In 2010, La Petite Roche plaza opened in Riverfront Park.  It celebrates the history of La Petite Roche and explores its importance to various aspects of Little Rock’s history and geography.

Little Rock Look Back: 199 Years of the Quapaw Line

Stones placed in Riverfront Park denote where there Quapaw Line started from La Petite Roche
Stones placed in Riverfront Park denote where there Quapaw Line started from La Petite Roche

On August 24, 1818, the Quapaw Line was drawn.  Starting at La Petite Roche and heading due south, this line formed the boundary between the Quapaw tribe lands and public lands available for settlement.  Though by 1824, the Quapaw were forced to give up all of their lands, the line continued serve as an important marker.  In the ensuing six years, the first permanent settlement of Little Rock took place and streets were planned.It is interesting to note that the 1818 treaty referred to La Petite Roche as the Little Rock.  Some have speculated that this is the first official use of “Little Rock” to designate the outcropping.  When the Post Office was established in March 1820, it was given the name Little Rock.

There is a marker commemorating the beginning of the Quapaw Line located at La Petite Roche in Riverfront Park.  The first segment of the line is also noted in the park.  There are also sunken markers place along the line at various points.  In MacArthur Park, at the corner of 9th and Commerce Streets, there is a marker noting that the line passed through at that location.

A good account of walking the Quapaw Line through downtown Little Rock can be found on this website.

Most of what is now called the Quapaw Quarter was located to the west of the Quapaw Line.  However, it did take its name from the fact that the tribe had once lived in that area and was later sequestered to lands near it.  The name for the area was chosen by a committee composed of David D. Terry, Peg Newton Smith, Mrs. Walter Riddick Sr., Dr. John L. Ferguson, and James Hatcher. They had been appointed to a Significant Structures Technical Advisory Committee to advocate for preservation of important structures as a component of the City of Little Rock’s urban renewal efforts.

Sculpture, Bridge dedicated today in memory of Cindy Miller

This afternoon at 4pm, a ceremony will take place for the dedication of the Cindy Coates Miller Bridge and an accompanying angel sculpture in the Clinton Presidential Park on the river trail immediately east of the pedestrian bridge.

Miller, who was the Arkansas representative of the Roy and Christine Sturgis Charitable and Educational Trust for over 20 years, died in 2013.

During her Sturgis career, she played a significant role in awarding grants totaling over $60 million including Sturgis Fellowships at the University of Arkansas, her alma mater; Arkansas Children’s Hospital; UA-Little Rock; Hendrix College; Our House; Heifer International and many other organizations. At the time of her death, she was working on a proposal for the bridge that is now completed and bears her name thanks to a gift from the Sturgis Trust in her memory.

The bridge makes it possible for people to visit and explore an island in the Arkansas River in its untouched state. This island will offer a unique natural experience in the heart of an urban setting.  Walking trails and a fishing pier are planned on the eastern part of the island.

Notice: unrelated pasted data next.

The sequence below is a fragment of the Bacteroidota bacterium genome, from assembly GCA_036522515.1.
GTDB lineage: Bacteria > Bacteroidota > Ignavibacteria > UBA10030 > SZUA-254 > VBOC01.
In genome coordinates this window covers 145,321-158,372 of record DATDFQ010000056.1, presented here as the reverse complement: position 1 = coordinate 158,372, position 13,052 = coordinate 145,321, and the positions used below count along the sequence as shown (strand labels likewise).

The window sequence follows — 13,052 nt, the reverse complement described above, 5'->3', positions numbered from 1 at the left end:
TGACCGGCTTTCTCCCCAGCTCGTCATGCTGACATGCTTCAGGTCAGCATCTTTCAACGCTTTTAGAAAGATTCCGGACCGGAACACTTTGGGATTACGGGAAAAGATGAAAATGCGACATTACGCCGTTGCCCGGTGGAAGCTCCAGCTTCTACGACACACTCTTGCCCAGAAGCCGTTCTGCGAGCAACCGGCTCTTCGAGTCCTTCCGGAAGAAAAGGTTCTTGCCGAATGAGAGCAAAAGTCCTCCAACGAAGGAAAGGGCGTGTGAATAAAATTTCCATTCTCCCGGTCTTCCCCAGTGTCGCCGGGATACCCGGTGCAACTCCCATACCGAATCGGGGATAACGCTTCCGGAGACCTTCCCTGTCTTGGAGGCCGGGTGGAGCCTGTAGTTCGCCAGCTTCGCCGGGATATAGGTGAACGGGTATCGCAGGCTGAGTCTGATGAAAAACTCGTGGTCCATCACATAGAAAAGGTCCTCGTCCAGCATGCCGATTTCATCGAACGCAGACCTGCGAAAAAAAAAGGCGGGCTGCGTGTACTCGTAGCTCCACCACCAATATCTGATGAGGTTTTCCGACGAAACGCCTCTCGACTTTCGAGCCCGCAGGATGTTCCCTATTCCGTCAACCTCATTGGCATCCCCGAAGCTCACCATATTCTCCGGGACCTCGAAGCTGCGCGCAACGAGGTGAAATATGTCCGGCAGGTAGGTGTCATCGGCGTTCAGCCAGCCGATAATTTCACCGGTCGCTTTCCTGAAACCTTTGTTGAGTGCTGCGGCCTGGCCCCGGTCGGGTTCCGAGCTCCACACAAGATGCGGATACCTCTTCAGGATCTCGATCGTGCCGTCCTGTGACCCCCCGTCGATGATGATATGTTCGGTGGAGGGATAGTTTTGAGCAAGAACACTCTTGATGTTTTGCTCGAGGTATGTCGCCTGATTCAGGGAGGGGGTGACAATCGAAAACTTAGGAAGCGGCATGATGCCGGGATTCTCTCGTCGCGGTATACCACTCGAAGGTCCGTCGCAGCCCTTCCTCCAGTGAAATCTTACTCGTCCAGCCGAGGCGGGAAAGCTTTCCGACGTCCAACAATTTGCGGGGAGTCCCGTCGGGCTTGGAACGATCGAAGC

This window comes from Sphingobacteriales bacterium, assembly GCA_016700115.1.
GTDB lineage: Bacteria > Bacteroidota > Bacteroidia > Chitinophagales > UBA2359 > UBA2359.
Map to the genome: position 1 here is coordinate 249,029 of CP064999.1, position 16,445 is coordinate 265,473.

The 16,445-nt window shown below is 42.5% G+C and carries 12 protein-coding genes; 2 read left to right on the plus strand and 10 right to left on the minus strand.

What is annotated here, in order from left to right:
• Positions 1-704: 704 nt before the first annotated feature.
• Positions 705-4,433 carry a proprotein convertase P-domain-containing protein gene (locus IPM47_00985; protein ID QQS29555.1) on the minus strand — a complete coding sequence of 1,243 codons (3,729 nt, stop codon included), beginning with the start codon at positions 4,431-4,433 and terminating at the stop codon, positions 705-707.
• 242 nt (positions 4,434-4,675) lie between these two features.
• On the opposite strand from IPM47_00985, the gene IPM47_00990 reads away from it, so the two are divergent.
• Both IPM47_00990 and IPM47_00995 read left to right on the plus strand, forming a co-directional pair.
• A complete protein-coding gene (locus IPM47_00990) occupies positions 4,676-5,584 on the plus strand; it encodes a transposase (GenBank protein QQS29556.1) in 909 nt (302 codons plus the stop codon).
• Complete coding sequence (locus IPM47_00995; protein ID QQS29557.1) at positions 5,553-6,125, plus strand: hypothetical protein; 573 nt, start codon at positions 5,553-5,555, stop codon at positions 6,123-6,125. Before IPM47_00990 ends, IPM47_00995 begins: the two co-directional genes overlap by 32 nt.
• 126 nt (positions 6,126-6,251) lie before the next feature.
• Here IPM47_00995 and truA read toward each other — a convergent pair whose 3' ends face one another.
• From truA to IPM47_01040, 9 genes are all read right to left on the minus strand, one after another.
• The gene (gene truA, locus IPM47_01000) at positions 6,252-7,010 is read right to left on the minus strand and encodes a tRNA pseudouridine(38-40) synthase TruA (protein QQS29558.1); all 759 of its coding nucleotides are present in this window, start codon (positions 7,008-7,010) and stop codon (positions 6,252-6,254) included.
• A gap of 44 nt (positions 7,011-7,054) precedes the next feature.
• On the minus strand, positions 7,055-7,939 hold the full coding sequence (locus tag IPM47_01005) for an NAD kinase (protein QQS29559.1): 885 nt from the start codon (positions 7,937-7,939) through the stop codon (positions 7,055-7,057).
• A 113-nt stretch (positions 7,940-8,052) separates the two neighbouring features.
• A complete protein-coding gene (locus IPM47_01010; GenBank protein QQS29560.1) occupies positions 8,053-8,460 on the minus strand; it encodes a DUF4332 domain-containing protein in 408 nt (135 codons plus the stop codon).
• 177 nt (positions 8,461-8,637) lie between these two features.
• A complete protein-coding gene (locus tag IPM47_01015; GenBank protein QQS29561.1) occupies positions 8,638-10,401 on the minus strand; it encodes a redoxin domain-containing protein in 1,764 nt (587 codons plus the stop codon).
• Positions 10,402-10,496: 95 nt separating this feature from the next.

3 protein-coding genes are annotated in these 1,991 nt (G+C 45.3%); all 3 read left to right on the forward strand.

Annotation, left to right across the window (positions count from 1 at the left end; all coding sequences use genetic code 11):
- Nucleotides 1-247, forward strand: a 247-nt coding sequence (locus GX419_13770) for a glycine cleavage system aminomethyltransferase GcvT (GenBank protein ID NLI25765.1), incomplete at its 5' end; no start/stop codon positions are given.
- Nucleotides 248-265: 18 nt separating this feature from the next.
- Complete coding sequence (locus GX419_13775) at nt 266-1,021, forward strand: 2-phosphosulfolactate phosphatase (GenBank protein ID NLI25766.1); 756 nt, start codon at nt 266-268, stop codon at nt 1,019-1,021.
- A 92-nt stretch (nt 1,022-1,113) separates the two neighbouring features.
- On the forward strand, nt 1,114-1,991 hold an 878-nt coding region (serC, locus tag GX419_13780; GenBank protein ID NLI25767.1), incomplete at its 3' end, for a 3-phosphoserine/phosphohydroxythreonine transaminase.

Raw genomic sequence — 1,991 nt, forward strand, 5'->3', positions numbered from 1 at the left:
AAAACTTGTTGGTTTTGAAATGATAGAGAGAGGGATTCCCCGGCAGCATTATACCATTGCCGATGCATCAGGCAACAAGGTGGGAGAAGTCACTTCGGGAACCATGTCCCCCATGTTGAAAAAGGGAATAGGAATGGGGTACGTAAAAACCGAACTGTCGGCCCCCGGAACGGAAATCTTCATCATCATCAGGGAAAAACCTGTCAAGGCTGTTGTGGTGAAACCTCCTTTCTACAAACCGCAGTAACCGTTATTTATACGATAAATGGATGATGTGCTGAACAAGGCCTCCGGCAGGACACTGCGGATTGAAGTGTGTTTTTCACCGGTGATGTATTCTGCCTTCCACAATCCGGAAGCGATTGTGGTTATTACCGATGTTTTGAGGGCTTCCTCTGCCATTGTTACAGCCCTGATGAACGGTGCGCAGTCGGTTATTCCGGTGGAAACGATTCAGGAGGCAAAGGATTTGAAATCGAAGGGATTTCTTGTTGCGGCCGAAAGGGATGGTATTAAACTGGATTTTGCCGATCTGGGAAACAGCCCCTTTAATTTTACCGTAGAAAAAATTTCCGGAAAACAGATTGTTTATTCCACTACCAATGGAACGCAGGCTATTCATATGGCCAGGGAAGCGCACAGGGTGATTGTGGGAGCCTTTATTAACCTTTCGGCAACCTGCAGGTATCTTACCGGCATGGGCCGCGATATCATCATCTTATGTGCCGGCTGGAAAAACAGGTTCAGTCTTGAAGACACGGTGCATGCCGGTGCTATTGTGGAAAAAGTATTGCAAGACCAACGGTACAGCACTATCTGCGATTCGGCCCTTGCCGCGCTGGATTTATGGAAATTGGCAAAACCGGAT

The sculpture, entitled Angel, was designed by Clay Enoch of Loveland, Colorado and paid for by friends of Miller.  This three-quarter, life-sized bronze of a seated angel measures three feet from the bottom of its carnation wreath to the top of its wings with an arrow pointing upward. It is placed on a column of pink granite making the base and angel together 6 1/2 feet tall.

Miller’s husband, Pat; Little Rock City Director Dean Kumpuris; Rev. Danny Schieffler, Rector of St. Mark’s Episcopal Church; and Clinton School Dean Skip Rutherford will participate in the brief dedication ceremony.

Little Rock Look Back: LaHarpe and The Rock

On April 9, 1722, French explorer Jean-Baptiste Bénard de La Harpe rounded the bend of the Arkansas River and saw La Petite Roche and Le Rocher Français.  He had entered the mouth of the Arkansas River on February 27 after traveling up the Mississippi River from New Orleans.

Though La Harpe and his expedition are the first Europeans documented to have seen La Petite Roche, the outcropping of rocks was well-known to the Quapaw Indians in the area.  The outcropping jutted out in the Arkansas River and created a natural harbor which provided a perfect place for boats to land.

The rock outcropping is the first one visible along the banks of the Arkansas River.  It marks the place where the Mississippi Delta meets the Ouachita Mountains.  Geologists now believe that the Little Rock is not the same type of rock as the Ouachita Mountains and more closely matches the composition and age of mountains in the western US.

In 1813, William Lewis became the first European settler to live near La Petite Roche but only stayed a few months.  Speculators and trappers continued to visit the area throughout the 1810s. During that time, the outcropping became known informally as the Little Rock.

La Petite Roche had become a well-known crossing when the Arkansas Territory was established in 1819. The permanent settlement of ‘The Rock’ began in the spring of 1820, and the first building has been described as a cabin, or shanty, and was built on the bank of the river near the ‘Rock.’ In March 1820, a Post Office was established at the ‘Rock’ with the name “Little Rock.”

Over the years, La Petite Roche was altered.  In 1872, Congress authorized the building of a railroad bridge. A pier for the bridge was built at the location of the La Petite Roche which caused the removal of several tons of rock.  The bridge was never built.  When the Junction Bridge was built in 1899, even more rock was removed in the process of erecting part of the bridge on top of the rock.  It was not viewed as being disrespectful of the City’s namesake at the time.  Indeed, it was viewed as a testament to the sturdiness of the rock.

In 2010, La Petite Roche plaza opened in Riverfront Park.  It celebrates the history of La Petite Roche and explores its importance to various aspects of Little Rock’s history and geography.